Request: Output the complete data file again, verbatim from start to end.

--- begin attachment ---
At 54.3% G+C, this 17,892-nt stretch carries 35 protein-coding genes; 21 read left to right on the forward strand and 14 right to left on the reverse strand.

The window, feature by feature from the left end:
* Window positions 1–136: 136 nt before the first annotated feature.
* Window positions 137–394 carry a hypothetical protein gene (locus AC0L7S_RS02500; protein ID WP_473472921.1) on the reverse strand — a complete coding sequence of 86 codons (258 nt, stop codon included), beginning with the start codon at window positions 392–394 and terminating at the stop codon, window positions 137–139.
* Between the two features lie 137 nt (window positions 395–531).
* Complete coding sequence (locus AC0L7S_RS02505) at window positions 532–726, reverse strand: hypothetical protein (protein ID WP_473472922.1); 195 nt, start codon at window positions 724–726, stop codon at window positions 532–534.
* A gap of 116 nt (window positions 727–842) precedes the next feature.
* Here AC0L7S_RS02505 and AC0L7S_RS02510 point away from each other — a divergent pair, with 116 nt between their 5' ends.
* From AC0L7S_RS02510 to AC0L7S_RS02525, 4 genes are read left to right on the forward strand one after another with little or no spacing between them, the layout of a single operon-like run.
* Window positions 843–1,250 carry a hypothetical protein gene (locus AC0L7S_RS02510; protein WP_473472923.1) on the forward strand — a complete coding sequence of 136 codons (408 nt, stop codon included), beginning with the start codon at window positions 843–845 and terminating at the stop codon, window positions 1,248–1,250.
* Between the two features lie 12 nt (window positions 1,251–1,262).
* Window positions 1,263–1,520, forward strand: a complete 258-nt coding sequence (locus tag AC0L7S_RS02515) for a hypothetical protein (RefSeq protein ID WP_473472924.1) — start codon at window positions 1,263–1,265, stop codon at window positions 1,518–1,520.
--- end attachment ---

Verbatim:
At 54.3% G+C, this 17,892-nt stretch carries 35 protein-coding genes; 21 read left to right on the forward strand and 14 right to left on the reverse strand.

The window, feature by feature from the left end:
* Window positions 1–136: 136 nt before the first annotated feature.
* Window positions 137–394 carry a hypothetical protein gene (locus AC0L7S_RS02500; protein ID WP_473472921.1) on the reverse strand — a complete coding sequence of 86 codons (258 nt, stop codon included), beginning with the start codon at window positions 392–394 and terminating at the stop codon, window positions 137–139.
* Between the two features lie 137 nt (window positions 395–531).
* Complete coding sequence (locus AC0L7S_RS02505) at window positions 532–726, reverse strand: hypothetical protein (protein ID WP_473472922.1); 195 nt, start codon at window positions 724–726, stop codon at window positions 532–534.
* A gap of 116 nt (window positions 727–842) precedes the next feature.
* Here AC0L7S_RS02505 and AC0L7S_RS02510 point away from each other — a divergent pair, with 116 nt between their 5' ends.
* From AC0L7S_RS02510 to AC0L7S_RS02525, 4 genes are read left to right on the forward strand one after another with little or no spacing between them, the layout of a single operon-like run.
* Window positions 843–1,250 carry a hypothetical protein gene (locus AC0L7S_RS02510; protein WP_473472923.1) on the forward strand — a complete coding sequence of 136 codons (408 nt, stop codon included), beginning with the start codon at window positions 843–845 and terminating at the stop codon, window positions 1,248–1,250.
* Between the two features lie 12 nt (window positions 1,251–1,262).
* Window positions 1,263–1,520, forward strand: a complete 258-nt coding sequence (locus tag AC0L7S_RS02515) for a hypothetical protein (RefSeq protein ID WP_473472924.1) — start codon at window positions 1,263–1,265, stop codon at window positions 1,518–1,520.